我們喜愛它。

  • which is, in addition to us being this miserably violent species,

    還有另一個枝節,

  • we're also this extraordinarily altruistic, compassionate one.

    那就是,除了我們是非常暴力的物種,

  • So how do you make sense of the biology of our best behaviors,

    我們也是極度利他、 有同理心的物種。

  • our worst ones and all of those ambiguously in between?

    對於我們最好的行為、最不好的行為、

  • Now, for starters,

    在兩者之間的模糊地帶的行為, 背後的生物學理論是什麼?

  • what's totally boring is understanding the motoric aspects of the behavior.

    首先,

  • Your brain tells your spine, tells your muscles

    去了解行為的肌肉運動面向 是非常無聊的。

  • to do something or other,

    你的大腦告訴你的脊椎, 告訴你的肌肉,

  • and hooray, you've behaved.

    去做某事或其他事,

  • What's hard is understanding the meaning of the behavior,

    然後,好哇~你就做出行為了。

  • because in some settings, pulling a trigger is an appalling act;

    困難的是了解行為的意義,

  • in others, it's heroically self-sacrificial.

    因為在某些狀況下, 扣下扳機是個駭人的行為;

  • In some settings, putting your hand one someone else's

    但在其他情況下, 那又是英勇自我犧牲的行為。

  • is deeply compassionate.

    在某些狀況下, 將你的手放在別人的手上,

  • In others, it's a deep betrayal.

    是表示深切的同情。

  • The challenge is to understand

    但在其他情況下, 那則是很嚴重的背叛。

  • the biology of the context of our behaviors,

    我們的挑戰是要了解

  • and that's real tough.

    我們的行為情境背後的生物學,

  • One thing that's clear, though, is you're not going to get anywhere

    而那是很難的。

  • if you think there's going to be the brain region or the hormone

    但有一點很清楚,如果你認為會有

  • or the gene or the childhood experience

    確切的大腦區域、激素、

  • or the evolutionary mechanism that explains everything.

    基因、童年經驗

  • Instead, every bit of behavior has multiple levels of causality.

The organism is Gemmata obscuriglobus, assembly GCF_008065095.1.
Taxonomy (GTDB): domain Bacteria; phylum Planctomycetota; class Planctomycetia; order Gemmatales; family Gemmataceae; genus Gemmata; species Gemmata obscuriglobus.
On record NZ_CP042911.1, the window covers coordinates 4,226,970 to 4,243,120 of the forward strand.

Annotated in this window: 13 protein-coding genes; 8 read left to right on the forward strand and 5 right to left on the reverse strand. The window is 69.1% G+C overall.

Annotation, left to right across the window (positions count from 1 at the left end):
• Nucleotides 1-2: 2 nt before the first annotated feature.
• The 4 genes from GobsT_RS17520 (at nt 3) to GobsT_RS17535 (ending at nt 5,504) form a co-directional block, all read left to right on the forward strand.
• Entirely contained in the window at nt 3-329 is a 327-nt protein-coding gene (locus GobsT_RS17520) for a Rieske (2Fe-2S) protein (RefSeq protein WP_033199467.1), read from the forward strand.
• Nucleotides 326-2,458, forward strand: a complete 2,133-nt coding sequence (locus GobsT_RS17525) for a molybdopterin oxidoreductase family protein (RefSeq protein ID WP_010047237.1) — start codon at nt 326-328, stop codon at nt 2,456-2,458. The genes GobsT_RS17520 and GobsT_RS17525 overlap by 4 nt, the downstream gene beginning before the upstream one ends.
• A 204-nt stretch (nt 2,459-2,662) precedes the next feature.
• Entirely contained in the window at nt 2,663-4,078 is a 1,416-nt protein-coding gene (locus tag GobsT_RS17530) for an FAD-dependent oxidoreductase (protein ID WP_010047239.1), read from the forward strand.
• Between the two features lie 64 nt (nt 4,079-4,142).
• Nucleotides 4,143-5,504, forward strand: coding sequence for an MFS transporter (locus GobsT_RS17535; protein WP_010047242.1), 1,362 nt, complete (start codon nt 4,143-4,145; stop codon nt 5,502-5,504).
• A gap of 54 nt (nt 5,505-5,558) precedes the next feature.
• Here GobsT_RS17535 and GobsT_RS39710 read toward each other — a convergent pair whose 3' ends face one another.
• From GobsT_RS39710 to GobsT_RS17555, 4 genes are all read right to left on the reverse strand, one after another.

或進化機制能解釋一切, 那你是不會有進展的。

  • Let's look at an example.

    反之,每個行為背後都有多重原因。

  • You have a gun.

    我們來看一個例子。

  • There's a crisis going on:

    你有一支槍。

  • rioting, violence, people running around.

    有一個危機正在發生:

  • A stranger is running at you in an agitated state --

    有群眾暴動,有人使用暴力, 人們跑來跑去。

  • you can't quite tell if the expression is frightened, threatening, angry --

    一位陌生人很激動地跑向你——

  • holding something that kind of looks like a handgun.

    你無法明確判斷他的表情是 害怕、威脅或生氣——

  • You're not sure.

    他手上拿著的東西 看起來像是一把槍。

  • The stranger comes running at you

    你不確定。

  • and you pull the trigger.

    那個陌生人衝向你,

  • And it turns out that thing in this person's hand

    而你扣下扳機了。

  • was a cell phone.

    結果,這個人的手裡的東西

  • So we asked this biological question:

    是一支手機。

  • what was going on that caused this behavior?

    所以我們問這個生物學問題:

  • What caused this behavior?

    是什麼導致了這種行為?

  • And this is a multitude of questions.

    什麼導致了這種行為?

  • We start.

    這是大哉問。

  • What was going on in your brain one second before you pulled that trigger?

    我們開始。

  • And this brings us into the realm of a brain region called the amygdala.

    你在扣下扳機前的一秒前, 你的腦子裡在想什麼?

  • The amygdala, which is central to violence, central to fear,

    這就將我們帶到大腦中 被稱為杏仁核的那一區了。

  • initiates volleys of cascades

    杏仁核是暴力和恐懼的中心,

  • that produce pulling of a trigger.

    它會啟動一連串的反應,

  • What was the level of activity in your amygdala one second before?

    造成你去扣扳機。

  • But to understand that, we have to step back a little bit.

    在前一秒鐘你的杏仁核的 活動度有多高?

  • What was going on in the environment seconds to minutes before

    但要了解這點,我們必須後退一步。

  • that impacted the amygdala?

    在幾秒鐘、幾分鐘前, 周遭的環境中發生了哪些

  • Now, obviously, the sights, the sounds of the rioting,

    會影響到杏仁核的事?

  • that was pertinent.

    很顯然,是暴動的影象和聲音,

  • But in addition,

    那是相關的。

  • you're more likely to mistake a cell phone for a handgun

    但,此外,

  • if that stranger was male

    如果那位陌生人是高大 且不同種族的男性,

  • and large and of a different race.

    你比較有可能

  • Furthermore, if you're in pain,

    將手機誤認為手槍。

  • if you're hungry, if you're exhausted,

    再者,如果你正遭受痛苦,

  • your frontal cortex is not going to work as well,

    如果你很飢餓,或是如果你累壞了,

  • part of the brain whose job it is to get to the amygdala in time

    你的前額葉皮質就不會運作得很好,

  • saying, "Are you really sure that's a gun there?"